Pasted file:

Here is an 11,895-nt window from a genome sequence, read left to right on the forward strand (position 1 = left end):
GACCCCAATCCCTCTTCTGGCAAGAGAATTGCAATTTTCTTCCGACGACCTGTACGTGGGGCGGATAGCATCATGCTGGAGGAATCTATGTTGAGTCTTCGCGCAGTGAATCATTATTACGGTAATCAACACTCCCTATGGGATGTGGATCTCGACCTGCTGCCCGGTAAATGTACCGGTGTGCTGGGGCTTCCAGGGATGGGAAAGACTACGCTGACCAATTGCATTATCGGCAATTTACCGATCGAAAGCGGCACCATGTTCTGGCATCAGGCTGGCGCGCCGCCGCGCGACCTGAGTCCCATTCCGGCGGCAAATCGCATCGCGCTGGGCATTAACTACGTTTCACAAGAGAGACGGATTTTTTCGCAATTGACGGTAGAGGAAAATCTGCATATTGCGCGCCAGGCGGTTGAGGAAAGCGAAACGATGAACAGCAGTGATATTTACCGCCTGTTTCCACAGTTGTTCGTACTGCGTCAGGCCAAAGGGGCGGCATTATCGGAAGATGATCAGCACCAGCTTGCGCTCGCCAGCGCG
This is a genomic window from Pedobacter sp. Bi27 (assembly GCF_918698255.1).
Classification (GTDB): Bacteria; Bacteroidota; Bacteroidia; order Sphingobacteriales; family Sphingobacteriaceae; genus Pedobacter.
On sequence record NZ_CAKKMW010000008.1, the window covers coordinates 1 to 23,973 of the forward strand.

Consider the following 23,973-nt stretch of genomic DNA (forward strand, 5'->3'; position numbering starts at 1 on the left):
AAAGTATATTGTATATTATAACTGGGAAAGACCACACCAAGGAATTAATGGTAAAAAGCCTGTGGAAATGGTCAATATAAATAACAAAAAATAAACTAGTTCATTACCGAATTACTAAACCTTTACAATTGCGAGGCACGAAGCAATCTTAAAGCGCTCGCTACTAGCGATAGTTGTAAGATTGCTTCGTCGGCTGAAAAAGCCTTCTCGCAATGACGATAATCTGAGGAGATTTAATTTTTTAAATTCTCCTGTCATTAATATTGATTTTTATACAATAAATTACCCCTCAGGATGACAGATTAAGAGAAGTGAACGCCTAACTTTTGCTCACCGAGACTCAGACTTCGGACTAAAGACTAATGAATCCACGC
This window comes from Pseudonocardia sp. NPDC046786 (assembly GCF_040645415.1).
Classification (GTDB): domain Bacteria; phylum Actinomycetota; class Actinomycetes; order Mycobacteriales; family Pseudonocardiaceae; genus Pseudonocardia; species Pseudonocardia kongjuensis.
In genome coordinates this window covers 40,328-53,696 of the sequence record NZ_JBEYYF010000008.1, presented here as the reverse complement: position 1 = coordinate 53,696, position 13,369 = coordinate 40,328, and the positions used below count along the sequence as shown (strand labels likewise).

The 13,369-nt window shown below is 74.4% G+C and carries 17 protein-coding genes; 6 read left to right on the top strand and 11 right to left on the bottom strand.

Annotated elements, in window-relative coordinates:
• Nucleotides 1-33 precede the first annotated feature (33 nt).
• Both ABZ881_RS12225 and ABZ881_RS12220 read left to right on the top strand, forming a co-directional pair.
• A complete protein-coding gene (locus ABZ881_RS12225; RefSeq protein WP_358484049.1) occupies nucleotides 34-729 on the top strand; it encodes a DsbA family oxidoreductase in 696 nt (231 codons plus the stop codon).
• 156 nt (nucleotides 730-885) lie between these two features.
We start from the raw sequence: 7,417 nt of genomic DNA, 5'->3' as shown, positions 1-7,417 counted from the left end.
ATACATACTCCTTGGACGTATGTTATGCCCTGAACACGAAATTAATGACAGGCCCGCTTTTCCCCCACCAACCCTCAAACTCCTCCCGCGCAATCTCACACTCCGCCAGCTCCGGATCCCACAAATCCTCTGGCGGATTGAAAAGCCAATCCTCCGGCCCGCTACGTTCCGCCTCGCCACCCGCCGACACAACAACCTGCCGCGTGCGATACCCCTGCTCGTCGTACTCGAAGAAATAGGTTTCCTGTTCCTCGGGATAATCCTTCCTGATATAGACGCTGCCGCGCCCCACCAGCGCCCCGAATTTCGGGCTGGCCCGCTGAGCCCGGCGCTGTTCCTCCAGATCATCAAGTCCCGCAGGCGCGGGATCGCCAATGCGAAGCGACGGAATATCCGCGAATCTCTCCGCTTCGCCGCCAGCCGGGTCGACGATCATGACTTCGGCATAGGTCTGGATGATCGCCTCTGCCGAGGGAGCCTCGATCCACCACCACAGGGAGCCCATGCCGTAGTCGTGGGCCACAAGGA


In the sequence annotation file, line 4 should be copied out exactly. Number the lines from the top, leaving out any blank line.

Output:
Classification (GTDB): Bacteria; Bacteroidota; Bacteroidia; order Sphingobacteriales; family Sphingobacteriaceae; genus Pedobacter.